Virtualisation to haunt users, security experts in 2008

How to secure virtualised IT environments is likely to haunt IT users and security experts in 2008.

How to secure virtualised IT environments is likely to haunt IT users and security experts in 2008.

This was the view of Joe Telafici, vice-president of operations at the McAfee Avert Laboratory, speaking exclusively to Computer Weekly. The laboratory has global responsibility for developing products that detect and neutralise malware and net-based attacks for McAfee.

Telafici said that he expected to see new products brought out specifically for virtualised environments, and said that users still have a lot to learn about how to configure them securely. "We are still developing best practices," he said.

Telafici said that as information security improves, attackers' attention shifts to more vulnerable targets.

"After a pretty level playing field for some years, in 2007 we saw a big increase in social engineering to facilitate attacks, more precisely targeted attacks and more secretive attacks, as well as a change in motive from fame to fortune," he said.

Telafici said Microsoft had done a lot to improve the security of its products, but attackers are adapting their targets and methods to maintain their risk-reward ratio. Attackers were turning away from usual targets such as PayPal and eBay to smaller, less sophisticated targets that were easier to subvert.

"The criminals are driven by the risk-reward ratio," he said, "so these changes actually reflect the success of the industry in producing more effective products plus users' greater awareness of what not to do."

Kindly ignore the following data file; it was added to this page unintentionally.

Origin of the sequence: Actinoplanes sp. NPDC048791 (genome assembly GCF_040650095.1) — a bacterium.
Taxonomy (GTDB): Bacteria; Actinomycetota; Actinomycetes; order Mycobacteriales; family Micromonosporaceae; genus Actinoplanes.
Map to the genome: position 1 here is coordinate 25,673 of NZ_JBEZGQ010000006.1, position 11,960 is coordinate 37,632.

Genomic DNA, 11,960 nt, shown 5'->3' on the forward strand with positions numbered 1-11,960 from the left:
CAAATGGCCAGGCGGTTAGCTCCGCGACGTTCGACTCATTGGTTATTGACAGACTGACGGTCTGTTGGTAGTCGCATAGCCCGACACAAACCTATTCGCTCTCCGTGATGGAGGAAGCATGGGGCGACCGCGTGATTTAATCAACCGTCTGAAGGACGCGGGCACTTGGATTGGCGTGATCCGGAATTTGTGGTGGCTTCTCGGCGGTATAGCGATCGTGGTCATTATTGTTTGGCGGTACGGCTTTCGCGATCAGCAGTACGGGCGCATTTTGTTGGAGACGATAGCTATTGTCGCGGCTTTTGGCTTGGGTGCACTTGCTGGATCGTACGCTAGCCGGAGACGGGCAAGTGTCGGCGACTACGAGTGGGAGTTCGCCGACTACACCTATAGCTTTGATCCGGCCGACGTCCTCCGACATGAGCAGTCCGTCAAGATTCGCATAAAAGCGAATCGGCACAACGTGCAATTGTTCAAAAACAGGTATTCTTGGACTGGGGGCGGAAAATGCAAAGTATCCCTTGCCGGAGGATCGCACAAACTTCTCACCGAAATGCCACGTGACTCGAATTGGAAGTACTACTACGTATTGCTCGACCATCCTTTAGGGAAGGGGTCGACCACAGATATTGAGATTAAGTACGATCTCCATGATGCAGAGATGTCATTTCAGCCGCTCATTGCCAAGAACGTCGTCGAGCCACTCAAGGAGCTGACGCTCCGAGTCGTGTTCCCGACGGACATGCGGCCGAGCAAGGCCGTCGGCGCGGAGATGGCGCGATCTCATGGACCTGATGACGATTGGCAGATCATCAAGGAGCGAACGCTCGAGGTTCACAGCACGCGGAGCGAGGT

Commenting on the Safecode Forum initiative to produce more secure software, Telafici endorsed its aims, but added there was a long way to go, especially given the number of legacy systems. "If you make one piece of software more secure, the criminals will still switch their attention to less secure systems," he said.

Telafici was sceptical of suggestions that software houses should be legally liable for damages from insecure code. "Where do you draw the line?" he said. "I do not think it is possible to write perfectly secure code. Besides, Microsoft was popular because its code was so open. If they close it down, attackers will find a more popular but probably weaker target."

He was concerned that liability could threaten innovation. "The first to market usually reaps the biggest rewards, so they try to make the product easy to use, and this usually makes it more open to attack," he said. "It is the two sides of the same coin."

However, Telafici said the open source movement, which depends on its user community to find and patch vulnerabilities, had some merit as a model for developing secure code.

Looking ahead, he said the effects of the entry of Google and Microsoft into software security are likely to change the dynamics of the market in 2008. He anticipated more mergers and acquisitions among security product suppliers, both to consolidate the market and to fill gaps in product lines.

"We also expect virtualisation to be the big focus area, and it is not clear that users or the security sector understands or has developed best practices yet that address all the issues," he said.

As Microsoft's Vista operating system became more widely used, firms were likely to find many of their existing applications unable to run in native mode. This meant they would have to be redeveloped for Vista or an alternative found. Either way, security was likely to be uppermost in both users' and developers' minds.




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